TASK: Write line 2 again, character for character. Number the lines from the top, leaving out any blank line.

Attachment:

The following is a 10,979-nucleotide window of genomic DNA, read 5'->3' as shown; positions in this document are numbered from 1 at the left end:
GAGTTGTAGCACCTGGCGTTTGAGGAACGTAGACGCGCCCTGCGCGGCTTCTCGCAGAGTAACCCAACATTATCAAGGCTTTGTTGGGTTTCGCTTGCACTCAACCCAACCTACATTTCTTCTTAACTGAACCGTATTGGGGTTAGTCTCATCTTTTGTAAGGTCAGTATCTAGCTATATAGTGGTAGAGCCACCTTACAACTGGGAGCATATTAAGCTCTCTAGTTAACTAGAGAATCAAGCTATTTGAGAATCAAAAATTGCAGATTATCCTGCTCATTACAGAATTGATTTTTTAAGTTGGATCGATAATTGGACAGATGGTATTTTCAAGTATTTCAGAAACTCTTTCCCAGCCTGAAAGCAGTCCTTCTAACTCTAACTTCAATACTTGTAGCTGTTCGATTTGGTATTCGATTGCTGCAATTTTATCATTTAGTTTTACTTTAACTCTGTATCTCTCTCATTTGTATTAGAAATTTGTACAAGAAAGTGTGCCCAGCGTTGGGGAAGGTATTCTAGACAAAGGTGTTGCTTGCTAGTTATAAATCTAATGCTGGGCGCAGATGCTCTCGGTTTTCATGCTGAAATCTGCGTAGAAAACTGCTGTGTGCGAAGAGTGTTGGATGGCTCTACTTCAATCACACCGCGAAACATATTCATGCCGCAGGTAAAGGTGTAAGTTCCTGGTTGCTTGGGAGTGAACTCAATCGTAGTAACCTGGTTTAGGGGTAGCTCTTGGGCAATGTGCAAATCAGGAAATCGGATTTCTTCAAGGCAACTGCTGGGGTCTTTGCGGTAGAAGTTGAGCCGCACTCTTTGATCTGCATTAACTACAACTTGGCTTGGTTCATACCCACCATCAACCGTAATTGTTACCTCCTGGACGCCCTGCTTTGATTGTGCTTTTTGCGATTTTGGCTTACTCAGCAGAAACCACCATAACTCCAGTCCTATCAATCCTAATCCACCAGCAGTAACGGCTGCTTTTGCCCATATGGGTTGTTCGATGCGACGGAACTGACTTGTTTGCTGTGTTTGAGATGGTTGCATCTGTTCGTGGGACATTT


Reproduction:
GAGTTGTAGCACCTGGCGTTTGAGGAACGTAGACGCGCCCTGCGCGGCTTCTCGCAGAGTAACCCAACATTATCAAGGCTTTGTTGGGTTTCGCTTGCACTCAACCCAACCTACATTTCTTCTTAACTGAACCGTATTGGGGTTAGTCTCATCTTTTGTAAGGTCAGTATCTAGCTATATAGTGGTAGAGCCACCTTACAACTGGGAGCATATTAAGCTCTCTAGTTAACTAGAGAATCAAGCTATTTGAGAATCAAAAATTGCAGATTATCCTGCTCATTACAGAATTGATTTTTTAAGTTGGATCGATAATTGGACAGATGGTATTTTCAAGTATTTCAGAAACTCTTTCCCAGCCTGAAAGCAGTCCTTCTAACTCTAACTTCAATACTTGTAGCTGTTCGATTTGGTATTCGATTGCTGCAATTTTATCATTTAGTTTTACTTTAACTCTGTATCTCTCTCATTTGTATTAGAAATTTGTACAAGAAAGTGTGCCCAGCGTTGGGGAAGGTATTCTAGACAAAGGTGTTGCTTGCTAGTTATAAATCTAATGCTGGGCGCAGATGCTCTCGGTTTTCATGCTGAAATCTGCGTAGAAAACTGCTGTGTGCGAAGAGTGTTGGATGGCTCTACTTCAATCACACCGCGAAACATATTCATGCCGCAGGTAAAGGTGTAAGTTCCTGGTTGCTTGGGAGTGAACTCAATCGTAGTAACCTGGTTTAGGGGTAGCTCTTGGGCAATGTGCAAATCAGGAAATCGGATTTCTTCAAGGCAACTGCTGGGGTCTTTGCGGTAGAAGTTGAGCCGCACTCTTTGATCTGCATTAACTACAACTTGGCTTGGTTCATACCCACCATCAACCGTAATTGTTACCTCCTGGACGCCCTGCTTTGATTGTGCTTTTTGCGATTTTGGCTTACTCAGCAGAAACCACCATAACTCCAGTCCTATCAATCCTAATCCACCAGCAGTAACGGCTGCTTTTGCCCATATGGGTTGTTCGATGCGACGGAACTGACTTGTTTGCTGTGTTTGAGATGGTTGCATCTGTTCGTGGGACATTT